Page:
After his Bears defense was perhaps the best in the NFL in 2005, defensive coordinator Ron Rivera interviewed for some head-coaching positions for the first time the following offseason and almost got the job with the St. Louis Rams. It was assumed that he would come back to Chicago for one final run as an assistant in 2006 before finally getting his opportunity for the top post elsewhere in 2007, but the Bears made it all the way to Super Bowl XLI and took away his opportunity to continue interviewing. Rivera talked seriously with Arizona and Pittsburgh among others, but those positions had been filled by the time he was working on his tan in Miami.
Maybe Rivera would stick around in Chicago for another year afterall.
But Jerry Jones, the owner of the Dallas Cowboys, still has not filled the vacancy left by the retired Bill Parcells, so the organization asked and received permission from the Bears on Tuesday to speak with Rivera.
"I think it's my time," Rivera said Sunday night after the Bears' 29-17 loss to the Indianapolis Colts in the Super Bowl. "I will see how it unfolds. I have done what I needed to do. It's up to the owners and what they want. We will see what happens."
49ers offensive coordinator Norv Turner was apparently the front-runner for the job in Big D, especially since he was as assistant on the Dallas teams that won three championships in four years from 1992-95. But with former Cowboys backup quarterback Jason Garrett already installed as the new offensive coordinator, bringing in another offensive mind makes little sense. Rivera, on the other hand, is considered to be a top defensive assistant in this league and overdue for an opportunity to be a head coach.
Rivera's immediate boss, Bears front man Lovie Smith, has been supportive every step of the way.
"Ron has had an opportunity to interview for a few head jobs," Smith said. "I am still trying to figure out exactly why he hasn't been able to get one because he has done it the right way. He was a player, assistant coach, coordinator and now he deserves his chance."
Assuming safety Mike Brown can get over his latest lower-leg injury and defensive tackle Tommie Harris returns to form after tearing a hamstring - both were Pro-Bowlers in 2005 - Rivera's defense has a chance to be better than ever next season. Safety Daniael Manning won't be a rookie anymore, high-motor defensive end Mark Anderson will only get better, and there is still a chance the team will retain All-Pro linebacker Lance Briggs via contract extension or franchise tag. The Bears still play in a very winnable NFC North, and Rex Grossman & Company should be improved on the other side of the ball.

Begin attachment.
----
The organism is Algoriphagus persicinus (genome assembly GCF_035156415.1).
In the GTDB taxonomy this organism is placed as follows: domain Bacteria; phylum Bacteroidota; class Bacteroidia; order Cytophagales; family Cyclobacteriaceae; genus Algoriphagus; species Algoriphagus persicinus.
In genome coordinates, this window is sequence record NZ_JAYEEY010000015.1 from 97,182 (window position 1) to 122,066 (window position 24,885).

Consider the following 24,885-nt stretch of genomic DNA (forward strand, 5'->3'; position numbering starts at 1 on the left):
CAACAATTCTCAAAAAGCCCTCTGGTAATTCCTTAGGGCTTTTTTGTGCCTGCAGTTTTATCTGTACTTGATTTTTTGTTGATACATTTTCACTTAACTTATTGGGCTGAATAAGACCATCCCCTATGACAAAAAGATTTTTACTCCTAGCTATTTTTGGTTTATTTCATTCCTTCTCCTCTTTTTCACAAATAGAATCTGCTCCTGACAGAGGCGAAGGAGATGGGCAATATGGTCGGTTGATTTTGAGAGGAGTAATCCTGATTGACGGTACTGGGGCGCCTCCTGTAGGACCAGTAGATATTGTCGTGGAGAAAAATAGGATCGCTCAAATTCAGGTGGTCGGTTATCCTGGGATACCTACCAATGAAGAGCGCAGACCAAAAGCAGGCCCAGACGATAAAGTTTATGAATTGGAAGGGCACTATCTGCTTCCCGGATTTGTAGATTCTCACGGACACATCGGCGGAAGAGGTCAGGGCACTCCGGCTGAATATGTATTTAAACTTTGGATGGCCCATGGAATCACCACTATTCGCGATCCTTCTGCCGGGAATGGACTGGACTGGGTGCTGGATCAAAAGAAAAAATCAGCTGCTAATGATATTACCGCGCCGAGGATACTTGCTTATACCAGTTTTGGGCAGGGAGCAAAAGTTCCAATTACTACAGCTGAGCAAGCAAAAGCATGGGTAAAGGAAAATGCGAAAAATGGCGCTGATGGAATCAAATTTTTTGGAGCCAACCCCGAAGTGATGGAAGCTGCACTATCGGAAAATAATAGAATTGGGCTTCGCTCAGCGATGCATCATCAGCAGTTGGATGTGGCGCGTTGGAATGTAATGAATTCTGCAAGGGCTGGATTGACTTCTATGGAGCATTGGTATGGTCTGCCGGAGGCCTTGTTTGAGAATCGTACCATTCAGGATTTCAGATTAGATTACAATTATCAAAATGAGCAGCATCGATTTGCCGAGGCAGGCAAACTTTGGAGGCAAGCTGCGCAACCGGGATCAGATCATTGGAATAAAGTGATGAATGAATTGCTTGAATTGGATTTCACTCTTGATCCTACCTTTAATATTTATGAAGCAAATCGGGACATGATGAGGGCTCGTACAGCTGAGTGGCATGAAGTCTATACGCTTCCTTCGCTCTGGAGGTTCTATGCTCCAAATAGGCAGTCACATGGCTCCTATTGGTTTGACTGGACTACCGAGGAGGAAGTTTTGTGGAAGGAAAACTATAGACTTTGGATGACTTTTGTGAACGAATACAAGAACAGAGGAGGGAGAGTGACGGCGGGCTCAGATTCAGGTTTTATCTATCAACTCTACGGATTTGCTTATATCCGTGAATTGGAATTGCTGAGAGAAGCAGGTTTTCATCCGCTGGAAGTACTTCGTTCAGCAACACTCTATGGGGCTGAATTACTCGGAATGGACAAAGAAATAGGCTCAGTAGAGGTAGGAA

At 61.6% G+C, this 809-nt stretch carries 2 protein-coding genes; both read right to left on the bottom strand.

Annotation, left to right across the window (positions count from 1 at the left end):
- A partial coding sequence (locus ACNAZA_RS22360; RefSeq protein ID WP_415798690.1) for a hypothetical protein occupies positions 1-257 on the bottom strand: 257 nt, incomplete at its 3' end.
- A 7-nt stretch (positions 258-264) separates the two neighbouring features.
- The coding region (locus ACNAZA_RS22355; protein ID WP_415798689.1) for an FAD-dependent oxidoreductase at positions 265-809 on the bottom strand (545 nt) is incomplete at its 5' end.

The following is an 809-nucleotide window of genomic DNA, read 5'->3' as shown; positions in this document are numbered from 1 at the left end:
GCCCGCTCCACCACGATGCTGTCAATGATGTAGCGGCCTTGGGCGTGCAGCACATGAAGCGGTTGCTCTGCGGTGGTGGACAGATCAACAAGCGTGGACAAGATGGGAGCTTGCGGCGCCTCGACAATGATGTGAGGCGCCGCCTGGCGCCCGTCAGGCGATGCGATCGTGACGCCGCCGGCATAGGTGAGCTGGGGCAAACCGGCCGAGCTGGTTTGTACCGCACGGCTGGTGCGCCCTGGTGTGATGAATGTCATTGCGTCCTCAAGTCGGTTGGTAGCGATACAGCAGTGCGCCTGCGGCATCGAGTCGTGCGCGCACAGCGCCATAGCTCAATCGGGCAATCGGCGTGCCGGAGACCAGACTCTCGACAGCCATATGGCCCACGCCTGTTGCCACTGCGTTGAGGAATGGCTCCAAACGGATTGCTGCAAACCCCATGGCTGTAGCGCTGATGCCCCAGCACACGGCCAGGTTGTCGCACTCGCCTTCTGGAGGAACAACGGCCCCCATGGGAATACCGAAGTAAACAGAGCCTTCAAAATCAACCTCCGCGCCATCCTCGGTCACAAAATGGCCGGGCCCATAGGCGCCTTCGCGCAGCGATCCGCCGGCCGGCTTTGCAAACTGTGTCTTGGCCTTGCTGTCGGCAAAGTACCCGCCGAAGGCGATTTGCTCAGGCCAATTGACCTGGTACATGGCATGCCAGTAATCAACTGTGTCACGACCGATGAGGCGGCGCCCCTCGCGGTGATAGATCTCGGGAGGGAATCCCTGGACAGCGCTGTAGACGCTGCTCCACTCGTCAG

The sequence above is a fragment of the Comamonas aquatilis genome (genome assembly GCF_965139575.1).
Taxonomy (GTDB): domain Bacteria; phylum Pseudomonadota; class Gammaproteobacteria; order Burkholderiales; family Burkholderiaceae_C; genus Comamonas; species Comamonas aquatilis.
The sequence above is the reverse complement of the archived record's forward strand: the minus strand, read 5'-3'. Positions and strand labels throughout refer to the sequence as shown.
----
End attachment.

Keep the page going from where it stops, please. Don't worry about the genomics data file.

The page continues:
That being said, even Brian Urlacher knows that the chance to be a head coach is what Rivera ultimately wants.
"I'm not sure what the situation is with Dallas," Urlacher said. "I would think that if that opportunity presented itself, it would be good. But if not, I expect him back. He is obviously a great coach, and we are lucky to have him."
However, it remains to be seen just how crucial the potential loss of Rivera would be. Before Brown's injury in Week 6, the Monsters of the Midway were nothing short of dominant on defense and drawing constant comparisons to the legendary 1985 Bears that won Super Bowl XX. But losing Brown had an immediate impact on the team's ability to stop the run, and Rivera showed little or no ability to fix the problem.
Then in Week 13, Harris went down for the season. A pash rush that had been racking up the sacks suddenly could not put pressure on opposing quarterbacks, and the secondary was exposed as a result. The Bears gave up eye-popping passing numbers to the likes of Tim Rattay of the Buccaneers and Jon Kitna of the Lions, two teams that were out of the playoff picture before the calendar flipped to October.
Although the defense came up with a herculean effort in the NFC champioship game against New Orleans, Peyton Manning and the Colts moved the ball at will in the Super Bowl. Joseph Addai and Dominic Rhodes combined for 40 carries and 190 yards, and Manning dinked-and-dunked his way to 25-of-38 for 247 yards passing. Anderson was credited with the lone Chicago sack, but the pash rush was nowhere to be found for much of the game.
So how much will Rivera ultimately be missed should be take the Cowboys gig?
Yes, Rivera has had three very good defenses in his three seasons according to the numbers. That being said, the Bears D was gashed by Carolina last postseason, nearly beaten by Seattle this postseason, and utterly ineffective on Super Sunday. Losing Brown and Harris certainly hurt Rivera's personnel, but great coaches find a way to fix the dam before the water breaks through.
Again, according to The Clash, "If I go there will be trouble. If I stay it will be double."